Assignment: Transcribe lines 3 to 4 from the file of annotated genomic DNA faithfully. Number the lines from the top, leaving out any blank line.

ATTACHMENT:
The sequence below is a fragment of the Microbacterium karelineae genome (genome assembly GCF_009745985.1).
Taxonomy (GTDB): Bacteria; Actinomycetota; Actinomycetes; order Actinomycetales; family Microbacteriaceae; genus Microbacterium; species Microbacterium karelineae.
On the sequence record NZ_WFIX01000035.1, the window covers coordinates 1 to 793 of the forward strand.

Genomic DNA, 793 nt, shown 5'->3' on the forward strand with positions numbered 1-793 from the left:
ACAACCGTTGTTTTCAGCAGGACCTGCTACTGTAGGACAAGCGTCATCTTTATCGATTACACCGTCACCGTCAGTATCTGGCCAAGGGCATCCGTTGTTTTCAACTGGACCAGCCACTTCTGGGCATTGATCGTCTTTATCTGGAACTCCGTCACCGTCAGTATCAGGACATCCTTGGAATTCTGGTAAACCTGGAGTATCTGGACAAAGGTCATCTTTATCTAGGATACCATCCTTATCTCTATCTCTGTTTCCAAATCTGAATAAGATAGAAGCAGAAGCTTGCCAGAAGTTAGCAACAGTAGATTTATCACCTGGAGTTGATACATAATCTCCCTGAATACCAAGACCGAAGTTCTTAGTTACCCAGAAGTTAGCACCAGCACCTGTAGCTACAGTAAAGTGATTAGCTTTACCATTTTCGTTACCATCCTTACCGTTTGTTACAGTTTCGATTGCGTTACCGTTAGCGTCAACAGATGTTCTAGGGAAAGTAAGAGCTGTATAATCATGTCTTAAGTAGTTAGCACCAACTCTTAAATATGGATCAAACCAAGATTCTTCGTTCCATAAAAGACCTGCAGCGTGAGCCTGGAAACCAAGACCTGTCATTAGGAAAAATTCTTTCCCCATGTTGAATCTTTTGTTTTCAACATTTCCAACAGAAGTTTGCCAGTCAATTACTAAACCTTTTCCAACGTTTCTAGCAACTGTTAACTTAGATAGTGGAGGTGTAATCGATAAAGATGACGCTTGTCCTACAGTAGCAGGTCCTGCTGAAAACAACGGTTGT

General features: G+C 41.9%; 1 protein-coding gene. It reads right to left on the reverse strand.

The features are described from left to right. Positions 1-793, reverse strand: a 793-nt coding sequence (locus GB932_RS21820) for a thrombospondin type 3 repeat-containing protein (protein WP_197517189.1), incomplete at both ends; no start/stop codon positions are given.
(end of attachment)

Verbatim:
On the sequence record NZ_WFIX01000035.1, the window covers coordinates 1 to 793 of the forward strand.

Genomic DNA, 793 nt, shown 5'->3' on the forward strand with positions numbered 1-793 from the left: